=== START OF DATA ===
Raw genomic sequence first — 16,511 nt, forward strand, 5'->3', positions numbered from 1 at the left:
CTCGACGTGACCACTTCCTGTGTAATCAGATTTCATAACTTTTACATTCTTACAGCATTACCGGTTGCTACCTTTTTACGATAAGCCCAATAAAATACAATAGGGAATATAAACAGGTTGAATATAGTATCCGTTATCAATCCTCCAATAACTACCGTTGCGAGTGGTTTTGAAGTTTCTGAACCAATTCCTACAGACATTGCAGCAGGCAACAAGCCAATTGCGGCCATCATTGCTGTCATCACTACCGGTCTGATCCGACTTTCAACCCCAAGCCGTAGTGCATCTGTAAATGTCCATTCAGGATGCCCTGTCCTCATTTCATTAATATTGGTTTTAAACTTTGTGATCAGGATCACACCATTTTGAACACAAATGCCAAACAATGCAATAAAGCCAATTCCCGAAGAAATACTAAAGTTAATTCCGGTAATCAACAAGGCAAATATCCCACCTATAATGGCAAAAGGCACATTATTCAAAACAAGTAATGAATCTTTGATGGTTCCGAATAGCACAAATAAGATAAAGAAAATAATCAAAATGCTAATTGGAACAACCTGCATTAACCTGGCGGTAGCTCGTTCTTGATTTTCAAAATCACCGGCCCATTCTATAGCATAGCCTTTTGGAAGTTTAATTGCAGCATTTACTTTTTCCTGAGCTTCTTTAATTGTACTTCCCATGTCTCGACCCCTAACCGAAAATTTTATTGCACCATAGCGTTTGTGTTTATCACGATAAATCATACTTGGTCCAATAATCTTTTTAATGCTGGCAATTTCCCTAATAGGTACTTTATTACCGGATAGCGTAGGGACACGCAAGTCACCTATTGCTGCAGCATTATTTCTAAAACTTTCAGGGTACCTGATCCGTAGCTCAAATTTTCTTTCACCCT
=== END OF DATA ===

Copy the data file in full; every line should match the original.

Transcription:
Raw genomic sequence first — 16,511 nt, forward strand, 5'->3', positions numbered from 1 at the left:
CTCGACGTGACCACTTCCTGTGTAATCAGATTTCATAACTTTTACATTCTTACAGCATTACCGGTTGCTACCTTTTTACGATAAGCCCAATAAAATACAATAGGGAATATAAACAGGTTGAATATAGTATCCGTTATCAATCCTCCAATAACTACCGTTGCGAGTGGTTTTGAAGTTTCTGAACCAATTCCTACAGACATTGCAGCAGGCAACAAGCCAATTGCGGCCATCATTGCTGTCATCACTACCGGTCTGATCCGACTTTCAACCCCAAGCCGTAGTGCATCTGTAAATGTCCATTCAGGATGCCCTGTCCTCATTTCATTAATATTGGTTTTAAACTTTGTGATCAGGATCACACCATTTTGAACACAAATGCCAAACAATGCAATAAAGCCAATTCCCGAAGAAATACTAAAGTTAATTCCGGTAATCAACAAGGCAAATATCCCACCTATAATGGCAAAAGGCACATTATTCAAAACAAGTAATGAATCTTTGATGGTTCCGAATAGCACAAATAAGATAAAGAAAATAATCAAAATGCTAATTGGAACAACCTGCATTAACCTGGCGGTAGCTCGTTCTTGATTTTCAAAATCACCGGCCCATTCTATAGCATAGCCTTTTGGAAGTTTAATTGCAGCATTTACTTTTTCCTGAGCTTCTTTAATTGTACTTCCCATGTCTCGACCCCTAACCGAAAATTTTATTGCACCATAGCGTTTGTGTTTATCACGATAAATCATACTTGGTCCAATAATCTTTTTAATGCTGGCAATTTCCCTAATAGGTACTTTATTACCGGATAGCGTAGGGACACGCAAGTCACCTATTGCTGCAGCATTATTTCTAAAACTTTCAGGGTACCTGATCCGTAGCTCAAATTTTCTTTCACCCT